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I see....your foundation sounds solid. You are in S_ZONE C in code that is the first level there are adjustments to tables to elevate the requirements, the next level is Do, D, towards CA. There may be some ground shifting you don't feel or see that no matter how strong the foundation it can move it. It is an acceleration force that gets applied you won't find easy. It usually results in more rebar and deeper footing's if using code which sounds like you have.

Follow the other advice I gave above....the 1.5 wall should do fine, buttress won't hurt as long as the trench supports it.

The 90 MPH winds noted in code are 3 sec gust.

I have to get back to designing a 3200 SF home and stop with the greenhouse. Good luck!
 
Terry Ruth
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Just to clarify my last post I still recommend obtaining a PE. I believe from looking at the map this build is in SZ_C which is moderately severe. COB or rigid concrete will not do well in seismic zones unless it has an alternate continuous load path (metal mesh, wood, etc). Without seeing prints above my assumptions are as follows,

1. All the walls are of the same density and distribute load from the roof to the foundation evenly. Combining different wall types can get dangerous especially if the COB sees more load or uneven point load and needs a PE.

2. Most of the weight of the walls are in the lower half and the roof is light weight. This lowers the center of gravity of the wall, reduces the lever arm and bending moment at the foundation.

3. The lateral out-of-plane unsupported span does not exceed 16', wall height 8'. Unsupported wall spans should not exceed 10 the thickness of the wall, otherwise a buttress or interior load bearing wall is required.

4. In a seismic load event walls are not connected by ceiling rafters or floor joist and laterally react independently. Unless analysis shows otherwise. A light weight ring or bond beam should be employed. In severe S_Zones an interconnection to continuous vertical and horizontal primary structure should perform this function.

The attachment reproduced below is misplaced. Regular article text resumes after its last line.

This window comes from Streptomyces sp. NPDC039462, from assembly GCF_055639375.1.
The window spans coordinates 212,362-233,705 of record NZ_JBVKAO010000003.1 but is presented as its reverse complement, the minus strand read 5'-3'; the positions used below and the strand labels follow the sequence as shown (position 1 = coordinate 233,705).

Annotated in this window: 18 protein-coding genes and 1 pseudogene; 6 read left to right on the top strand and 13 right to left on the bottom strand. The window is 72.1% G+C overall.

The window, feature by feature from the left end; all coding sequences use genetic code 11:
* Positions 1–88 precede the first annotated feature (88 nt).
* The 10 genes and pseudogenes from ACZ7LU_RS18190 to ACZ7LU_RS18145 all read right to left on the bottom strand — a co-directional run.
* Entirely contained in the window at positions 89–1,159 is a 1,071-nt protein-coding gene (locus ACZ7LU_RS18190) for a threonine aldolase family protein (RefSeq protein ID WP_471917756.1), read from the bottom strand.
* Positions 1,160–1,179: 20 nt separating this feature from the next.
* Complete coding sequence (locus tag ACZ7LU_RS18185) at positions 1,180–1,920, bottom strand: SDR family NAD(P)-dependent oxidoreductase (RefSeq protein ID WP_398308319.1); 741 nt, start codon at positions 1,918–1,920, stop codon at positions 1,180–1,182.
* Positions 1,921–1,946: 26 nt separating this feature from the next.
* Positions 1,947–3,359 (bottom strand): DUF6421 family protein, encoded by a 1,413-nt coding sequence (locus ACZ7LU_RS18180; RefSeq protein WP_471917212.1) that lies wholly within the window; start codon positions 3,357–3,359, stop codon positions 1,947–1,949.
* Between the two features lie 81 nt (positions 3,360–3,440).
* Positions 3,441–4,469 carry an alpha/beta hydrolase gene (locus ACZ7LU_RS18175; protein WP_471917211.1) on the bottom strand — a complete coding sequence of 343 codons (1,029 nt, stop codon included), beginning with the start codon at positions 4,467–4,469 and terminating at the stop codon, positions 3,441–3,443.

5. The structure is built square and plumb.

6. Clay has a PI less than 16 and core samples are taken to a lab.

7. Wall opening's are centered and small(not to exceed 1/3 the wall length).

8. Built on solid foundation per local code.

A composite structure of strawbale core and earth skins would perform better due to the high flex modulus of the of the core COB and other rigid structure does not have unless it has a continuous alternate load path especially in severe seismic zones. Even this structure can require alternate redundant load paths at the foundation and roof.

I think too often permies see a cost saving's with materials like COB without knowing enough about structures and environmental loads to choose the right path or hire the proper professionals. Not to discourage anyone since a cost saving's can be had, but not at the cost of safety.



 
Gilbert Fritz
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Hello Terry,

1. The walls are not all the same; front and east walls are frame. However, they don't have to be rigidly attached to the cob walls. The cob walls should distribute weight evenly.

2. Most of the wight is in the lower half; I am tapering the wall to 12 inches at the top. The roof is light weight, polycarbonate panels over light wood framing.

3. "lateral out-of-plane unsupported span" is this the rafter length, say? If so, it is OK; the longest rafter is 8 feet. The height is 7 and a half feet, not counting the stem wall. The longest wall span is 16 feet, so a little over, but I am adding a buttress.

4. The roof frame is attached to all the walls, and dead maned into the cob ones. I am using a wooden bond beam, and not just inserting joists into the cob.

5. The structure is built square and plumb.

7. There will be only one small window in one of the cob walls. No doors, they are in the frame wall.